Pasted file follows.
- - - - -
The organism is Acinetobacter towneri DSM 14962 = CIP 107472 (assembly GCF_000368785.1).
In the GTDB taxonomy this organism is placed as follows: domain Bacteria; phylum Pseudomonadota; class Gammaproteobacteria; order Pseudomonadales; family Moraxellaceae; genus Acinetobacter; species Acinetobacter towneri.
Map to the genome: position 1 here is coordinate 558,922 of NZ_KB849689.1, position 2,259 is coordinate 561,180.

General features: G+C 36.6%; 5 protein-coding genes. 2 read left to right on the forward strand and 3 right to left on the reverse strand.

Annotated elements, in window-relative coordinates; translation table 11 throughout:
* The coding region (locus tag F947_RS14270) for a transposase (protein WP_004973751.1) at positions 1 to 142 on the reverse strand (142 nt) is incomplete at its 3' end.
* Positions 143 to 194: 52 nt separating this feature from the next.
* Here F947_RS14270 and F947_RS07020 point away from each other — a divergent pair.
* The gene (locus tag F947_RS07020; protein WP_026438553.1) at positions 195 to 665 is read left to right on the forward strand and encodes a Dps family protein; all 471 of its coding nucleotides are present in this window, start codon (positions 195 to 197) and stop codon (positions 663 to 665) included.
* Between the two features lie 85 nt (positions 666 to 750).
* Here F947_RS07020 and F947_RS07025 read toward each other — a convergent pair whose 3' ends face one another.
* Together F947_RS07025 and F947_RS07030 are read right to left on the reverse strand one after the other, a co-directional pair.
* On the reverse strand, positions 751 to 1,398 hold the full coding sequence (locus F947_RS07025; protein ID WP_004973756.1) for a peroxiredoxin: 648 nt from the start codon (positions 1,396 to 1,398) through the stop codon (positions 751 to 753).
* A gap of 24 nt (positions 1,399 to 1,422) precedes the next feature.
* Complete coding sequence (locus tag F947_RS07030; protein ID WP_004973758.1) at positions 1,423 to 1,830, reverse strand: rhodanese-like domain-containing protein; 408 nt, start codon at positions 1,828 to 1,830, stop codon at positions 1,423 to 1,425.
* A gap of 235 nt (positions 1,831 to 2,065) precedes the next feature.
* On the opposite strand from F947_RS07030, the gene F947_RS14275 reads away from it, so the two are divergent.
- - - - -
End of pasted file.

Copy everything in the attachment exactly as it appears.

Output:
The organism is Acinetobacter towneri DSM 14962 = CIP 107472 (assembly GCF_000368785.1).
In the GTDB taxonomy this organism is placed as follows: domain Bacteria; phylum Pseudomonadota; class Gammaproteobacteria; order Pseudomonadales; family Moraxellaceae; genus Acinetobacter; species Acinetobacter towneri.
Map to the genome: position 1 here is coordinate 558,922 of NZ_KB849689.1, position 2,259 is coordinate 561,180.

General features: G+C 36.6%; 5 protein-coding genes. 2 read left to right on the forward strand and 3 right to left on the reverse strand.

Annotated elements, in window-relative coordinates; translation table 11 throughout:
* The coding region (locus tag F947_RS14270) for a transposase (protein WP_004973751.1) at positions 1 to 142 on the reverse strand (142 nt) is incomplete at its 3' end.
* Positions 143 to 194: 52 nt separating this feature from the next.
* Here F947_RS14270 and F947_RS07020 point away from each other — a divergent pair.
* The gene (locus tag F947_RS07020; protein WP_026438553.1) at positions 195 to 665 is read left to right on the forward strand and encodes a Dps family protein; all 471 of its coding nucleotides are present in this window, start codon (positions 195 to 197) and stop codon (positions 663 to 665) included.
* Between the two features lie 85 nt (positions 666 to 750).
* Here F947_RS07020 and F947_RS07025 read toward each other — a convergent pair whose 3' ends face one another.
* Together F947_RS07025 and F947_RS07030 are read right to left on the reverse strand one after the other, a co-directional pair.
* On the reverse strand, positions 751 to 1,398 hold the full coding sequence (locus F947_RS07025; protein ID WP_004973756.1) for a peroxiredoxin: 648 nt from the start codon (positions 1,396 to 1,398) through the stop codon (positions 751 to 753).
* A gap of 24 nt (positions 1,399 to 1,422) precedes the next feature.
* Complete coding sequence (locus tag F947_RS07030; protein ID WP_004973758.1) at positions 1,423 to 1,830, reverse strand: rhodanese-like domain-containing protein; 408 nt, start codon at positions 1,828 to 1,830, stop codon at positions 1,423 to 1,425.
* A gap of 235 nt (positions 1,831 to 2,065) precedes the next feature.
* On the opposite strand from F947_RS07030, the gene F947_RS14275 reads away from it, so the two are divergent.